Despite the overwhelming safety and popularity of breast augmentation in the United States, a number of myths continue to persist about augmentation and implants. The majority of these myths center on appearance, breastfeeding, and leakage. By understanding the ins and outs of breast augmentation before deciding to undergo surgery and separating fact from fiction, you will have a clearer picture of your potential results, as well as what to expect before, during, and after your procedure. Read on to learn more about breast augmentation fact and fiction.
Fiction: Augmented breasts won’t look natural
The natural appearance of your breasts after augmentation will depend in large part on the choices you make for your augmentation. One of the most important decisions is size. Selecting implants that are in proportion with your body size will go a long way toward maintaining a natural appearance. During your consultation with Monarch Plastic Surgery, you will have the opportunity to discuss all your options and try on sample implants. With your doctor’s guidance, you will be able to select an implant size that best suits you and will look the most natural on your frame.
Placement of your implants is also an important factor in obtaining a natural look. While there are pros and cons both above and below muscle placement, submuscular placement of implants means that your natural breast tissue and muscle are closer to the surface, which helps maintain both the look and feel of your breasts. Submuscular placement and implants that are proportionate to your frame also both have reduced risk of rippled skin after surgery, which is a telltale sign of breast augmentation.
Fiction: Breastfeeding and breast augmentation aren’t compatible
For women who plan to have children and breastfeed, the ability to nurse after breast augmentation is a common concern. Many women fear that either breast augmentation will somehow halt the ability to breastfeed or that the substances in implants will leak into breast milk. It is important to recognize that some women will have difficulty with breastfeeding regardless of breast augmentation, and may need to work with a lactation specialist to breastfeed.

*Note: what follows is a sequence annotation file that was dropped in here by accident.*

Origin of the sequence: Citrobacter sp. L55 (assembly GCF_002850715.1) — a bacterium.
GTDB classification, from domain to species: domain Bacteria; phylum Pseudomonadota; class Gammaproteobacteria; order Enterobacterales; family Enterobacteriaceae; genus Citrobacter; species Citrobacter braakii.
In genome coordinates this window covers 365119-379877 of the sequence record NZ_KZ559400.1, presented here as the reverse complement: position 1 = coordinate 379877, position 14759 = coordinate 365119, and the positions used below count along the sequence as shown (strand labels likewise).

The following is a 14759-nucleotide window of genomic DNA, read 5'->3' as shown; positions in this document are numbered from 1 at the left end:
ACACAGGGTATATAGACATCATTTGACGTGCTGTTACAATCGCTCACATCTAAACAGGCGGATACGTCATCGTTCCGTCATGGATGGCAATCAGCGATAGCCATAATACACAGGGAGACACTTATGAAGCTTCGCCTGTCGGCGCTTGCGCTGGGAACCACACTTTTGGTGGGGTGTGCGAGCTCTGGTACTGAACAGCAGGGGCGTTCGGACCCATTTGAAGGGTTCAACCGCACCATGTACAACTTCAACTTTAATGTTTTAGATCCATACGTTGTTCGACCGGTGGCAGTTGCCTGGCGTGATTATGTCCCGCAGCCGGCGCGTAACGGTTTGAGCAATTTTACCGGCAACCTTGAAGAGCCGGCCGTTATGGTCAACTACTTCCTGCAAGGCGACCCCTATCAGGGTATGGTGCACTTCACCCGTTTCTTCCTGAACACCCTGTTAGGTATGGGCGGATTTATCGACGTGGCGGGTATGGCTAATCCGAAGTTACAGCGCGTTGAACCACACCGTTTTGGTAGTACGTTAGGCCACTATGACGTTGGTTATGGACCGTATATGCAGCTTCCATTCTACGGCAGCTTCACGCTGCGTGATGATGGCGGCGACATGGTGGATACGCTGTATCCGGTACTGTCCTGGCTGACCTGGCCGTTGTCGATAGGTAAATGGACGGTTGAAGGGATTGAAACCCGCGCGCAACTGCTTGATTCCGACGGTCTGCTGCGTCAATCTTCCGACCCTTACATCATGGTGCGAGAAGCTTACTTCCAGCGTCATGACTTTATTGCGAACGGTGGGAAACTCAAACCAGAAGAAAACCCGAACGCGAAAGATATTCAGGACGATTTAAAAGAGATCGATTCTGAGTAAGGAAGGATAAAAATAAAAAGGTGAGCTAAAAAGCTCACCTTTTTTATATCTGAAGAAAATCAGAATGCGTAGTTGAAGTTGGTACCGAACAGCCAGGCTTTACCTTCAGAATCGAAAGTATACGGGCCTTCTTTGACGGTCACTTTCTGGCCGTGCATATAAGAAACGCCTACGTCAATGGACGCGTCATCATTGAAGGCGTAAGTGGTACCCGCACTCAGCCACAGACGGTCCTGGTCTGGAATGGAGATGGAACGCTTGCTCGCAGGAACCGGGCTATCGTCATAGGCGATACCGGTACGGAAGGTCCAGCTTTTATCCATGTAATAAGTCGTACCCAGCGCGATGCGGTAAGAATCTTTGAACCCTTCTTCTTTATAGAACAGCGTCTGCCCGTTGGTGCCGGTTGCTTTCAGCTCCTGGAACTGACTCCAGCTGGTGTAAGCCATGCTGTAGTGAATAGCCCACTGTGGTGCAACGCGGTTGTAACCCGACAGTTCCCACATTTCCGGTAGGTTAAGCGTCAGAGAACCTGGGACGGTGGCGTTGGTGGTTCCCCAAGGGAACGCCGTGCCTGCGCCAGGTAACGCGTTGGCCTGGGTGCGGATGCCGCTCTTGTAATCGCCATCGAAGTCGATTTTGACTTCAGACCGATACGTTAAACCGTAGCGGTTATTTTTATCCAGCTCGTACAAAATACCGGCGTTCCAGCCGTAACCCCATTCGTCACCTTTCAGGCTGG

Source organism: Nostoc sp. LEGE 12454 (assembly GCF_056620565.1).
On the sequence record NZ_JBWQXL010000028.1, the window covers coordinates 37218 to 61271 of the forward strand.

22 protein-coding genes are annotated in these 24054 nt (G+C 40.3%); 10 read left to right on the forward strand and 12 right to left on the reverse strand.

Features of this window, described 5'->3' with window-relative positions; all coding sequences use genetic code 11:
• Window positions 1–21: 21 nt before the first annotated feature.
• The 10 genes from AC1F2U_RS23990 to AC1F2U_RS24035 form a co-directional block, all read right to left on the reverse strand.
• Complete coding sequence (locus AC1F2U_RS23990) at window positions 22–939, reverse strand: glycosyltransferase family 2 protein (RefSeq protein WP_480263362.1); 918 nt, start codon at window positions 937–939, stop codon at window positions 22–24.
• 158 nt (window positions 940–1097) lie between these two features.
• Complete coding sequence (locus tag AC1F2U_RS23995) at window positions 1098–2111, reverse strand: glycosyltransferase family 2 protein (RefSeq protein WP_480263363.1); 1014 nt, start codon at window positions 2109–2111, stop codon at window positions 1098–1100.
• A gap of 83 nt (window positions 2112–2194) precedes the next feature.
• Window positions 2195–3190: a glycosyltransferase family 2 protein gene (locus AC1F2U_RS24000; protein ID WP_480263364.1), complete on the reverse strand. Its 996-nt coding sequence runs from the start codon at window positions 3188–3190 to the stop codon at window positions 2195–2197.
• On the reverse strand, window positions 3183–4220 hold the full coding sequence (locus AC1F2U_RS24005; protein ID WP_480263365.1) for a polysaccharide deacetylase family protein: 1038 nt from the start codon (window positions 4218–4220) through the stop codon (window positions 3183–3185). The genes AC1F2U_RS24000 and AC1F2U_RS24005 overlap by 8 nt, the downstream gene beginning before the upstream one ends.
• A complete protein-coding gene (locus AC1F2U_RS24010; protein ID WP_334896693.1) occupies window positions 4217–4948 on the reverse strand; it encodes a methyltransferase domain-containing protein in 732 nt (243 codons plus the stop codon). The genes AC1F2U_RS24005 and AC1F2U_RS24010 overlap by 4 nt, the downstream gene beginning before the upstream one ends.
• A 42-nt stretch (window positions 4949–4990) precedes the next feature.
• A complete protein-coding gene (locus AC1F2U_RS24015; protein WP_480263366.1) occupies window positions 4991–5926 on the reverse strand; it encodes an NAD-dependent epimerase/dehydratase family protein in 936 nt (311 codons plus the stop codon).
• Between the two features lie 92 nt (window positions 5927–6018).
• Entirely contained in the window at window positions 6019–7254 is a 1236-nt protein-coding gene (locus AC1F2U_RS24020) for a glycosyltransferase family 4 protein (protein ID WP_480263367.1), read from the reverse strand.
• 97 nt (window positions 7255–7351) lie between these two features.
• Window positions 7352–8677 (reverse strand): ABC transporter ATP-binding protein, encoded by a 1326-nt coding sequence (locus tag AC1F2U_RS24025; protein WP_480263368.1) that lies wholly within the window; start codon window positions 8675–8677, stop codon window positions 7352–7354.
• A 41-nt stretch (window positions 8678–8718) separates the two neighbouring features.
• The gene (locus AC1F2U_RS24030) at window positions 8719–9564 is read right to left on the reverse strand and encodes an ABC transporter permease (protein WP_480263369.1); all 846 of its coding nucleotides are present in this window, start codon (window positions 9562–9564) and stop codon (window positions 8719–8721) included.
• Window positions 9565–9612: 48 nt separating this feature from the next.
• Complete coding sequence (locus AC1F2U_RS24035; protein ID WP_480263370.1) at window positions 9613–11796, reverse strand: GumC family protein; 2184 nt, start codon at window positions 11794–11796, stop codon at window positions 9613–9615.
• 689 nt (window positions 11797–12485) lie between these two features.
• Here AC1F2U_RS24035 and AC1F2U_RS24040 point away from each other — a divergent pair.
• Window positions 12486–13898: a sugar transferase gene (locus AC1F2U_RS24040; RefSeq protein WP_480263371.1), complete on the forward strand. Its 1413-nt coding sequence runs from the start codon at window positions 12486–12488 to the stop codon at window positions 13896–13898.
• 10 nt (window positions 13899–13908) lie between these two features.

The vast majority of women are able to breastfeed successfully with implants, regardless of type (silicone or saline), placement (above or below the muscle), and incision (inframammary—below the breast, axillary —in the armpit, or periareolar—along the edge of the areola). While there is some risk of changes in sensation and excess scarring, these are rare occurrences, and most women are able to breastfeed without complications.
Some women are concerned that silicone or saline may leak from the implants and be transferred to the baby through breast milk. So far, data has shown no significant amount of leakage of silicone or saline into breast milk. In fact, both silicone and saline are naturally occurring substances that are so similar to those found in the human body that there is no reason to expect them to be of any concern even if they did find their way into breast milk. Additionally, silicone is not soluble in bodily fluids, and any silicone-derivatives found in breast milk are biological compounds that occur naturally.
Fiction: Implants leak and have to be replaced frequently
While the risk of a leaking or ruptured implant is real and should be taken into consideration before undergoing breast augmentation surgery, it does not occur all that frequently. Additionally, although implants are not considered lifetime devices by the Food and Drug Administration (FDA), they don’t typically need to be replaced with frequency. Most women are able to go many years without experiencing a leak, rupture, or other need to replace their implants. In fact, many women are quite happy with their implants for decades without complications.
It is important, however, to do regular breast self-exams both as part of your monthly routine and to check for leaks, ruptures or changes in your implants. Should you have concerns regarding a leak or rupture or notice any changes in your breasts after augmentation, be sure to call your doctor at Monarch Plastic Surgery for evaluation. Some changes naturally occur with age while others relate to changes in health. It is important to also perform your regular monthly breast self-exams as an important step in breast cancer detection and monitoring your own health.
To ensure that your implants last for a long time, you need to maintain a healthy lifestyle, including regular exercise, and a nutritious diet. If you engage in regular exercise or high impact activities, also be sure to wear a properly fitting sports bra and protective equipment as necessary for your sports and activities.
Still have questions or concerns? We welcome you to schedule a consultation with your plastic surgeon at Monarch Plastic Surgery by calling (913) 663-3838 or (816) 436-3262. No question or concern is too small.